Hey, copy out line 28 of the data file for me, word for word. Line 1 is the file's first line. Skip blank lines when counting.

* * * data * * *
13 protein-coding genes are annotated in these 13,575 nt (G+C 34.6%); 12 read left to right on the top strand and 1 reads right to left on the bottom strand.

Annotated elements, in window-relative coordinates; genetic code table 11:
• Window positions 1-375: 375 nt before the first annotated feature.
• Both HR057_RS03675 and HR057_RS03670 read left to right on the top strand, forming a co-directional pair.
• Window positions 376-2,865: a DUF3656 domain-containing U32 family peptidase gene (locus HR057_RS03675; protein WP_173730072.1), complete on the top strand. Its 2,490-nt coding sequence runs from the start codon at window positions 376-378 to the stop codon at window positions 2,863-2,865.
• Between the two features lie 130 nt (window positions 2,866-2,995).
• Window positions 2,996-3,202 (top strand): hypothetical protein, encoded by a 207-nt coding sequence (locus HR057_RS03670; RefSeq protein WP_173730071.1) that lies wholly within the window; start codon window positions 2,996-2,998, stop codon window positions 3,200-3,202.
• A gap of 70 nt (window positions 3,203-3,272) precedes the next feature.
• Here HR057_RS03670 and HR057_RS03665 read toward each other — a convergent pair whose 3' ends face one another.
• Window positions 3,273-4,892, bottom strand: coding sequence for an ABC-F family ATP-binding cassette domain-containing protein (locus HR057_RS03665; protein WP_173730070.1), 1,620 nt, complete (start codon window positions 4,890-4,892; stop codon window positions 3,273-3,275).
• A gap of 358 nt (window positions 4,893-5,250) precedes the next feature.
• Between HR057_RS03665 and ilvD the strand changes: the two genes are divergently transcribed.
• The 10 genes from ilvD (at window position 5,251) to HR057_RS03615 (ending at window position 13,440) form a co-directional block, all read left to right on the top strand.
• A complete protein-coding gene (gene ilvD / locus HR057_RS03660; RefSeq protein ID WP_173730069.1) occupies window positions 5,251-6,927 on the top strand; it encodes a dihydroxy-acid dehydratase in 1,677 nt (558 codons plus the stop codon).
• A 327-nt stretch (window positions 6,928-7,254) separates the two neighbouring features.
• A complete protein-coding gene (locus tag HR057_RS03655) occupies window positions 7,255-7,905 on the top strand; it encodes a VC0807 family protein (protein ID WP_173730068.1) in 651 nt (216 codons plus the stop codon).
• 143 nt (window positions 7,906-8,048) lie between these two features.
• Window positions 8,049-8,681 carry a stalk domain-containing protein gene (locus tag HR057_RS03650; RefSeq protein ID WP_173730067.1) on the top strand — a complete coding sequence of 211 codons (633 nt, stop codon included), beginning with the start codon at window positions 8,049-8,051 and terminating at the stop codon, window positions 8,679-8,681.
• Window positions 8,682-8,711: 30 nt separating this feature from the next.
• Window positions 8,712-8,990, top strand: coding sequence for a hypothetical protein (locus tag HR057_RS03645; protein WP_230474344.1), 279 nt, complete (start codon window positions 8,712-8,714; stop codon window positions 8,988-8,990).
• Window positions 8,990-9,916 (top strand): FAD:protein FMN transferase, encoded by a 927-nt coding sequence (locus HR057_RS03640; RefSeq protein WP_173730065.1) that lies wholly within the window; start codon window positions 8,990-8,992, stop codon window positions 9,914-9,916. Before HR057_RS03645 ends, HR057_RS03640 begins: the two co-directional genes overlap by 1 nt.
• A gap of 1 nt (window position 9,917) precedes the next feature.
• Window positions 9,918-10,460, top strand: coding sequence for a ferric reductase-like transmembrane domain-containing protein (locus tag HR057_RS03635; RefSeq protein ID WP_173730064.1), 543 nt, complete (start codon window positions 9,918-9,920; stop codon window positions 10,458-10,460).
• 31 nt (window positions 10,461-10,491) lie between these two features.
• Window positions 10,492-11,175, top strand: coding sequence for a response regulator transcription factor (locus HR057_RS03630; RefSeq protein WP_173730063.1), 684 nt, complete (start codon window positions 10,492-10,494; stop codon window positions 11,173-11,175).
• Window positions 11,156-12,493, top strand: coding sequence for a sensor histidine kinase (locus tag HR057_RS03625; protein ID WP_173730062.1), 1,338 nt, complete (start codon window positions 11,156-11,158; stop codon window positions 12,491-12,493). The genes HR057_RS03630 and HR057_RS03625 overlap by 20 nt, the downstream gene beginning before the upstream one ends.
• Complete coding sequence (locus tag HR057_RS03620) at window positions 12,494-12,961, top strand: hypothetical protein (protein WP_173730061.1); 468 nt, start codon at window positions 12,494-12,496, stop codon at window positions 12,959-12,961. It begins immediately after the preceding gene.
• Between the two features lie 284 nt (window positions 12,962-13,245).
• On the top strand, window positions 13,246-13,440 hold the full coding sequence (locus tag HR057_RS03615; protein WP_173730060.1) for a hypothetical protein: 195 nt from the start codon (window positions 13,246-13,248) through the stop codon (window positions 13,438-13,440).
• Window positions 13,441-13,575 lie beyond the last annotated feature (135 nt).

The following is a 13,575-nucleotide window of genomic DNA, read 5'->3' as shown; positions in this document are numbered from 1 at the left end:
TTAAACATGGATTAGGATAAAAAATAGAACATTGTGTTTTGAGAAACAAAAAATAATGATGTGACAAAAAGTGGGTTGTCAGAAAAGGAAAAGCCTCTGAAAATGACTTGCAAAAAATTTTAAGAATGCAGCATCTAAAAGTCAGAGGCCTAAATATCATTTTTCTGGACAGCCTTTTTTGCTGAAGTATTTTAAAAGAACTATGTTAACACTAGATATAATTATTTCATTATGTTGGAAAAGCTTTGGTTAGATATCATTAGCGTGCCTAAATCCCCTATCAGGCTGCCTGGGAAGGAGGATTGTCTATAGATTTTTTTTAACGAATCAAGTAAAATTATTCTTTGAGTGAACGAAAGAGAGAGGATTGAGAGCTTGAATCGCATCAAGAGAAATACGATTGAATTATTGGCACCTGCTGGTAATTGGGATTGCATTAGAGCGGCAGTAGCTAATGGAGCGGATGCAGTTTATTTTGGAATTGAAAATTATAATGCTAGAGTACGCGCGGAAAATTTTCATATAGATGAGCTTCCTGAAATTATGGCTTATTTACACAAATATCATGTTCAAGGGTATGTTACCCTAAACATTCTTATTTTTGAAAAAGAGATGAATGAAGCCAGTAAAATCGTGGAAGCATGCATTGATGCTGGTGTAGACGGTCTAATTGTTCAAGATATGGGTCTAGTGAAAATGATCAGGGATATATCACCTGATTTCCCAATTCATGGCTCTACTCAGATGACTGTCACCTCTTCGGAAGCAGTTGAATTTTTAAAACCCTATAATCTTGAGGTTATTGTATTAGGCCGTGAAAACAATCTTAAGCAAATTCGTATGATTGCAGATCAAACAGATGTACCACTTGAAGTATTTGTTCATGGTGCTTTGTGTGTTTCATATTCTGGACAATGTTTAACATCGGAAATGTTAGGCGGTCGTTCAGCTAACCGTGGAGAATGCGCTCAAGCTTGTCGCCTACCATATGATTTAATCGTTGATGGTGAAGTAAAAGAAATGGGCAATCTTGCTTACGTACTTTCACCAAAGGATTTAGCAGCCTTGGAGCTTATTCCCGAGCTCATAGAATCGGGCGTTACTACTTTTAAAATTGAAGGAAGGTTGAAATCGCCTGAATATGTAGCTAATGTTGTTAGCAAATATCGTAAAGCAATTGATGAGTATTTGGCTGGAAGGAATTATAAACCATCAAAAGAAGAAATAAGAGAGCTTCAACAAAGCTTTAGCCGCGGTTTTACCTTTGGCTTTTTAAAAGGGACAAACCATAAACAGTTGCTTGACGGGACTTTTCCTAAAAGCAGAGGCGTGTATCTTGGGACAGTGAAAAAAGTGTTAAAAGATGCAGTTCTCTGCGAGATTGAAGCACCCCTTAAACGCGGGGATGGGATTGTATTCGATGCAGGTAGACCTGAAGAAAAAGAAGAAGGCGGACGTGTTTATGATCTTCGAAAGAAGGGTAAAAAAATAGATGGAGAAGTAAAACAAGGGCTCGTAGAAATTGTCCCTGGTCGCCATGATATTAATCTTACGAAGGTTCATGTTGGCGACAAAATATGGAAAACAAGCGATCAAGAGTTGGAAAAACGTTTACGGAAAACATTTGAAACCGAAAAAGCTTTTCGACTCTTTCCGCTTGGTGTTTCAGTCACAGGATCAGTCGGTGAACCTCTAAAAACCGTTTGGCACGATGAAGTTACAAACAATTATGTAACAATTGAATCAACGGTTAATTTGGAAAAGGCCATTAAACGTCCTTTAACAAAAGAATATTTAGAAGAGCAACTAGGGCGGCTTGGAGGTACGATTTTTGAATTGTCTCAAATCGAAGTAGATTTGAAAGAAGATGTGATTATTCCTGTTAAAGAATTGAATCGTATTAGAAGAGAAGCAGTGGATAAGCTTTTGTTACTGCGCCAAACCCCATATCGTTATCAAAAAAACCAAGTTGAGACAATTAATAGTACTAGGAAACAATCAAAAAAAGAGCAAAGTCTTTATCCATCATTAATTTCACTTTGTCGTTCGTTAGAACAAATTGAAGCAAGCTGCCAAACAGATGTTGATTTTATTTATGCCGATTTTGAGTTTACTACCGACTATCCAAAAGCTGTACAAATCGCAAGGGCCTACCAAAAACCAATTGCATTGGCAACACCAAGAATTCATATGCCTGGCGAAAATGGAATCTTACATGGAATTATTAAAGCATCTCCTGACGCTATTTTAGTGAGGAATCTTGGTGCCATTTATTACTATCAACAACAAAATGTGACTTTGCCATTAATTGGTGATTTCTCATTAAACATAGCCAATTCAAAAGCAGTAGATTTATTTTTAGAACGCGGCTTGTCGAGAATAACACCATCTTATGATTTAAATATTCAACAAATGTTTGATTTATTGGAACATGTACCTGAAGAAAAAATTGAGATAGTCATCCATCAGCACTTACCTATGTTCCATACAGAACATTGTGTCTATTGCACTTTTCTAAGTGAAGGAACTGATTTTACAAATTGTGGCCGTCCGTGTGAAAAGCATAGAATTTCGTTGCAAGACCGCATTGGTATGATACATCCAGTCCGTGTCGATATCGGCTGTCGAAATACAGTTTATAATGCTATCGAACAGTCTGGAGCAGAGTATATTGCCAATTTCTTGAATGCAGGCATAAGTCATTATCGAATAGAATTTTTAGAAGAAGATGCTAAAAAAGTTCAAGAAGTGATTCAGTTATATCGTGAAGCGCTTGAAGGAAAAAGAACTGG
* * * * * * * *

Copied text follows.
• Between the two features lie 284 nt (window positions 12,962-13,245).